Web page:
As one half of the Yellowjackets rhythm engine, Will Kennedy stood to feel the impact of Jimmy Haslip’s departure and Pastorius’ addition directly. “When we got word that Jimmy was moving on, it was a shock to all of us because he had such a big footprint in our band. We weren’t quite sure what the possibilities were or what it would be like.” The three eased Pastorius into the fold by gigging with him for eight months during 2012, a move that allayed fears as the band gradually became comfortable playing together. “That shined some light on the situation,” Kennedy continues. “As opposed to a detriment, it was more of an opportunity for us to grow and expand with a different combination of voices within our group. It turned out to be a pleasant experience, and it continued on into the recording process.”

Prior to the recording process, each member arrived armed with the knowledge that whatever composition one brings to the table will receive proper respect. “It’s very democratic,” Mintzer says, describing the song selection process. “Once a song is brought to the table, it’s free rein, basically. It’s a given that the composer relinquishes his initial take when a song is given to the committee. Everyone is welcome to make adjustments and suggestions.”

Ferrante penned “An Informed Decision,” “An Amber Shade of Blue,” “You’ll Know When It’s Time” and “Longing;” Kennedy contributed the sensual “Madrugada;” while Mintzer penned “When the Lady Dances,” “Civil War,” “Thank You” and “I Knew His Father.” Mintzer titled “I Knew Your Father” as both a tribute to Jaco Pastorius and a warm welcome into the Yellowjackets for Felix.

Additionally, Ferrante composed “Can’t We Elope,” a play off Herbie Hancock’s famed “Cantaloupe Island.” Ferrante explains, “’Can’t We Elope’ is kind of a bad pun. I borrowed the bass line and the feeling of the song from the Herbie’s tune; the title plays off that.” “Can’t We Elope” features rising star trumpeter Ambrose Akinmusire, who also contributes creative flows on “An Informed Decision” and “An Amber Shade of Blue.” Akinmusire is a past winner of both the prestigious Thelonious Monk International Jazz Competition and the Carmen Caruso International Trumpet Solo Competition. “He’s a young trumpeter who’s been making a lot of noise,” Ferrante reveals. “It was a real honor to have him record with us; he’s a super-talented musician.” From a historical perspective, while the band has rarely incorporated the trumpet on their previous albums, Akinmusire’s appearance marks the second consecutive Yellowjackets album to feature the instrument.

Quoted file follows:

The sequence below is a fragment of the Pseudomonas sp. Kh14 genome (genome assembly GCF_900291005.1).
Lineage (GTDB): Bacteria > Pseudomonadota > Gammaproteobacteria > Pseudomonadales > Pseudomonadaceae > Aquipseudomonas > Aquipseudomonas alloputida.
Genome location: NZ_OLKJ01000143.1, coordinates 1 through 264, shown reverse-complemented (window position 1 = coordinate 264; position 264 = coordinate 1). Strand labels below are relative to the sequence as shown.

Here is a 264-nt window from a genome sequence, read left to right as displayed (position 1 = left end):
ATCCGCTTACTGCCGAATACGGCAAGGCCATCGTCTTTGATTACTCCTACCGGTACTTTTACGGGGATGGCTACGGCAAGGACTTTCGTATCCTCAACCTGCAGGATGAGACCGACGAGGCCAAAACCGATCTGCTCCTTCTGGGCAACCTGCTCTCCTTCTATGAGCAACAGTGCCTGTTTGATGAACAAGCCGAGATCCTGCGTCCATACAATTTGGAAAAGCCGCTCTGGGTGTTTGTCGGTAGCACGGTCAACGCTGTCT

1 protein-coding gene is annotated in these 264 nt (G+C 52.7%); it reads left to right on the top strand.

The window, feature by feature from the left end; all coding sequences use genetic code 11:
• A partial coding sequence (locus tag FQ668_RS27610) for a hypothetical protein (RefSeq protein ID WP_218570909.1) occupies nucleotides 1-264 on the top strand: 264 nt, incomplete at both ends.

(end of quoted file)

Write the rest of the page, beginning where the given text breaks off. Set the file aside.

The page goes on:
“The actual recording process went smoothly,” Ferrante relates. “Felix did a lot of homework; he had charts and demos of the new music.” Mintzer adds, “On several of our records there were extensive overdubs. But on

A Rise In The Road, it was mainly just the four of us playing live. There were a couple of little overdubs, but not nearly as much as previous albums. We accomplished a big, big sound. It sounds pretty wide for just four guys!” Ferrante agrees: “The music changes to accommodate new people. We’re really pleased with the way

A Rise In The Road came out.”

 “We do miss Jim, without a doubt,” concludes Mintzer. “Whenever you change personnel in a partnership band like this one, things change dramatically. But somehow, this core of what the Yellowjackets is about remains; it transforms in one direction or another.  But there is this strong sense of collaboration and strength in numbers that I seldom find in groups where there typically is a leader. A Rise In The Road is the next chapter of the Yellowjackets. We welcome Felix Pastorius to the fray and are grateful to have the opportunity to express ourselves in a way that reflects where we are all at in this very moment.”